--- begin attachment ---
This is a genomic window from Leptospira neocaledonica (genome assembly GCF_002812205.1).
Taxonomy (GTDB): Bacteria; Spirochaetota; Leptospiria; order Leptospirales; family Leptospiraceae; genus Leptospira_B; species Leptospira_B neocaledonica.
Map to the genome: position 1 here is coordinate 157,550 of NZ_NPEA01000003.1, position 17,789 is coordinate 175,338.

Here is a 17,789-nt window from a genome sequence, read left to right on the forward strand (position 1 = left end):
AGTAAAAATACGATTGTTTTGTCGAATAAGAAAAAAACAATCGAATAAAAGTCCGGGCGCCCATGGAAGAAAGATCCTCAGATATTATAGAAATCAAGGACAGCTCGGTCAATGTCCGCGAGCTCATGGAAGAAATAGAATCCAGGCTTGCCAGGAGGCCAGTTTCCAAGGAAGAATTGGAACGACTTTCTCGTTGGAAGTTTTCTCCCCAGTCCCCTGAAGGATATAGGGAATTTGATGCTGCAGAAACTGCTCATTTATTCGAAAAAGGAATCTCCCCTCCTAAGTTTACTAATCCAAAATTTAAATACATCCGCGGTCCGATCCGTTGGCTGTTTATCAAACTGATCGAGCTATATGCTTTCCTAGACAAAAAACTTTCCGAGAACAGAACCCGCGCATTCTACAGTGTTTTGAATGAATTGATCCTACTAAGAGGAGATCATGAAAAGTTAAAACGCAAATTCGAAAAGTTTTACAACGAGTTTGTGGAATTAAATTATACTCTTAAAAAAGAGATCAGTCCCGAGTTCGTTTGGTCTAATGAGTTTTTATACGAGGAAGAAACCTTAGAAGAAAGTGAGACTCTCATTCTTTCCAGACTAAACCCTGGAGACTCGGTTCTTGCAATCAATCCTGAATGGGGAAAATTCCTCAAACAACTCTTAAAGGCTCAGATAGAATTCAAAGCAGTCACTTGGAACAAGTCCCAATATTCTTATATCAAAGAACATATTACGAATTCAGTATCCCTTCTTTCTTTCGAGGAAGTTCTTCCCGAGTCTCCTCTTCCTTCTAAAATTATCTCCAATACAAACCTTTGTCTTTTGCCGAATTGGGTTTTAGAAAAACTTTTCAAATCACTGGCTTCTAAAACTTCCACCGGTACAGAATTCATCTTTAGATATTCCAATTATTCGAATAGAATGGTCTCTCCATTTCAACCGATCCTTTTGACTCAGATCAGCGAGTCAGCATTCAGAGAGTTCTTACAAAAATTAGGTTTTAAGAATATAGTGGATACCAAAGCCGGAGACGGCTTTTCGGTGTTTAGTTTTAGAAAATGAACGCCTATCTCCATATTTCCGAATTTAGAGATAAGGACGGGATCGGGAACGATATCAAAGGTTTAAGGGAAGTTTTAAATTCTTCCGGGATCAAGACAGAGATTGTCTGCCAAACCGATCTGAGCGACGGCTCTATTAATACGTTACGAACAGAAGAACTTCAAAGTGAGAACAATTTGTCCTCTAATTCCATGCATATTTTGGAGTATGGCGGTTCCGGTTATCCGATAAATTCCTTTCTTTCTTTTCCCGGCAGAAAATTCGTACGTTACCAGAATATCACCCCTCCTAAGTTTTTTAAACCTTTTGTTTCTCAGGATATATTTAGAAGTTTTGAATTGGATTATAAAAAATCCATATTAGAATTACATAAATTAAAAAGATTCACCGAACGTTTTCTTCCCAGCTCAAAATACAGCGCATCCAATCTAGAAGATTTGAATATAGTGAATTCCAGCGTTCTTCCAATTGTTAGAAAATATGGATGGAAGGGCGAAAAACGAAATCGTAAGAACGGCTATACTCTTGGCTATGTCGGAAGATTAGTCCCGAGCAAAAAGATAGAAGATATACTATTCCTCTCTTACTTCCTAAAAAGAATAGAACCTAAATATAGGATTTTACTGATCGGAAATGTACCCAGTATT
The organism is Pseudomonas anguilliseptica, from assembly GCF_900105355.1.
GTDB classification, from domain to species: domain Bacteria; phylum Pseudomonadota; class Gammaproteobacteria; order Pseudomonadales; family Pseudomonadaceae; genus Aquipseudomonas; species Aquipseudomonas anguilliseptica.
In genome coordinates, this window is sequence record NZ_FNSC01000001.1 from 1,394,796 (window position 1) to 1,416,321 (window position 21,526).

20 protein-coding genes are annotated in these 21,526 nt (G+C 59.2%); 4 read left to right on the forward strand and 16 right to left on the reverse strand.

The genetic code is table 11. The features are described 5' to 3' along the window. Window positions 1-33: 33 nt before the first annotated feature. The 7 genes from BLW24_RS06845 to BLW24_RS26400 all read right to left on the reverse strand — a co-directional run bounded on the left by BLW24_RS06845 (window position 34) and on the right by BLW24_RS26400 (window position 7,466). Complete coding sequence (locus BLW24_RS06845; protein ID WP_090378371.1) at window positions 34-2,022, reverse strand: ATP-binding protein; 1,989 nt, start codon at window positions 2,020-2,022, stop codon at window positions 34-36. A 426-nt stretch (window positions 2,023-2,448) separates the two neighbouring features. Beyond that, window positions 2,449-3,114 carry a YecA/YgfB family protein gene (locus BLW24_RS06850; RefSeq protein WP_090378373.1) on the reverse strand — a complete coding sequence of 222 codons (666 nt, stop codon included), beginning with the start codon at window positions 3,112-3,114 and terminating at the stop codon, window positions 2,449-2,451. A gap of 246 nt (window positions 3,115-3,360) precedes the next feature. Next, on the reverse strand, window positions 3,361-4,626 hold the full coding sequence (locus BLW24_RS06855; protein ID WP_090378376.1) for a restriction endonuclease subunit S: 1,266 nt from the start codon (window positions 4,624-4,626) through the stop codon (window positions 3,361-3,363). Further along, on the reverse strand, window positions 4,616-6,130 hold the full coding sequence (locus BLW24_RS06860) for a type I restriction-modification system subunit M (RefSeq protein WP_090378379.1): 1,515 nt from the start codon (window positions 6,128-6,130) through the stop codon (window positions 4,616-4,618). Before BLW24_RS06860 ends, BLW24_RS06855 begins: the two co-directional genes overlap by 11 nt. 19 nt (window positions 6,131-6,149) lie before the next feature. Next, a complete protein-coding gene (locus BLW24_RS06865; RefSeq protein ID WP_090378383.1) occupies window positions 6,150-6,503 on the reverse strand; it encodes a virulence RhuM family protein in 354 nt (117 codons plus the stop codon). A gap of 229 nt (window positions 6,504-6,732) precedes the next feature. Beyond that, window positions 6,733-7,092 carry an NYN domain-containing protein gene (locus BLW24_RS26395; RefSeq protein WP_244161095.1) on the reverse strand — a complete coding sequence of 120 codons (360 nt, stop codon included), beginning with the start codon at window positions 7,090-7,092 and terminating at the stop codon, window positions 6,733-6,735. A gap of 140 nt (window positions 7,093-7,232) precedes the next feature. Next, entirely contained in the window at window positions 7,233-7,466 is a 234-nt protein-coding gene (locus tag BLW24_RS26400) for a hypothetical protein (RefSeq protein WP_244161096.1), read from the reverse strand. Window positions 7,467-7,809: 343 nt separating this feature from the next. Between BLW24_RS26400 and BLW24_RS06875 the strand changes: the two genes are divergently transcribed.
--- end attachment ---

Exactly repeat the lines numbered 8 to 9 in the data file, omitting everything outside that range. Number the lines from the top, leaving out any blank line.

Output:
In genome coordinates, this window is sequence record NZ_FNSC01000001.1 from 1,394,796 (window position 1) to 1,416,321 (window position 21,526).

20 protein-coding genes are annotated in these 21,526 nt (G+C 59.2%); 4 read left to right on the forward strand and 16 right to left on the reverse strand.